Stony Brook named Helen Jolly as the university’s Peace Corps recruitment officer, making Stony Brook the first school in the SUNY system to have a Peace Corps recruiter.
Marianna Savoca, the director of the Career Center, welcomed Jolly to her team. Savoca has worked closely with the Peace Corps’ Northeast regional office for almost ten years and applied for a grant to establish the recruitment officer position as soon as it became available earlier this year.
The position is an investment by the Peace Corps in Stony Brook and its ability to send more applicants into service, Savoca said.
Savoca reviewed applications for the position and chose Jolly because she served with the Peace Corps in Guatemala from 2003 to 2005. It was “necessary that we bring someone who has served,” said Savoca.
Jolly, who is a doctoral candidate studying sociology at Stony Brook University, will serve as the university’s recruitment officer for the next two years in conjunction to her education. As the recruitment officer, Jolly will provide information about the Peace Corps to curious students and guide graduating seniors through the application process.
Jolly provides intensive support for people looking to apply through her office hours, which she holds every Monday or by appointment, Savoca said. She will help prospective students through every step of the application process, from choosing a specific country and sector to writing a résumé and an application that is more likely to be accepted.
“Usually one in three applications are accepted,” said Jolly, which is close to the Stony Brook’s acceptance rate of about 40 percent.
There are about 200 Stony Brook alumni who have served in the Peace Corps, including six who are currently serving, according to a news release from the Peace Corps. Jolly aims to generate more interest in the Peace Corps among the student population and said she wants to raise the application rate to about 30 to 40 completed applications per year, almost double what it is now.
To reach her goals, Jolly has been engaging with the student body in the past few weeks. She has been giving short presentations about the Peace Corps in the beginnings of a variety of undergraduate classes. Jolly has also been presenting to clubs and faculty at diversity events and workshops.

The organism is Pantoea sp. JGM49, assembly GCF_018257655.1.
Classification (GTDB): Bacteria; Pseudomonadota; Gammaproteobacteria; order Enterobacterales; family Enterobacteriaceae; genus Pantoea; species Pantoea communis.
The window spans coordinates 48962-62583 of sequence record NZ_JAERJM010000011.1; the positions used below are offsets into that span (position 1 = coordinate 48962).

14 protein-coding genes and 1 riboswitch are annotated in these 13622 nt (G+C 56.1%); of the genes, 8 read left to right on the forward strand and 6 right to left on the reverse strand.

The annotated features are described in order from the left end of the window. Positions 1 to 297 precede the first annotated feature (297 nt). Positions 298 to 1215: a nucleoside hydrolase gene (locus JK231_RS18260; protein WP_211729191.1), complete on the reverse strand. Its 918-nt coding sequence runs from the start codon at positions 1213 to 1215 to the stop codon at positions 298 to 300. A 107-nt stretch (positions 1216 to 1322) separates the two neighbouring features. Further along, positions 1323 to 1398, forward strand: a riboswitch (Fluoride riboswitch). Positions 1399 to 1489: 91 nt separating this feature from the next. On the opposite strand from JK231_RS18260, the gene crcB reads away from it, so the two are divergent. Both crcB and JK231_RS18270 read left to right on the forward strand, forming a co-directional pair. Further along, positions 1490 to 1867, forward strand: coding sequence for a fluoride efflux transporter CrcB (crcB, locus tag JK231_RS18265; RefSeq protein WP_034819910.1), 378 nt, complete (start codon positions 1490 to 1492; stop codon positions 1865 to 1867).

In each of her presentations, she talks mainly about what the Peace Corps is—a program established by John F. Kennedy to foster world peace and friendship—and the benefits of joining the corps.
The Peace Corps is “fairly prestigious,” Jolly said. Beyond the two-year service commitment, Jolly said the corps provides invaluable resources like job networking and two years of work experience—something most entry level jobs require.
Savoca agreed, saying many corporations see involvement as a competitive value. The Peace Corps “totally makes a candidate stand out,” Savoca said, stating that it “adds a unique aspect.”
But the Peace Corps is not all about those kinds of personal benefits. Reflecting on her own experience in Guatemala, where she worked mostly with women teaching them about better livestock management solutions, Jolly said the Peace Corps is more about learning.
“You always learn more than you can contribute,” Jolly said.
Since her appointment to the position in late August, both Savoca and Jolly have noticed great feedback from the campus. Savoca said she has been receiving a lot of responses from faculty either praising the newly added position or asking her for more information. Jolly says there has “truly been a very positive reception.”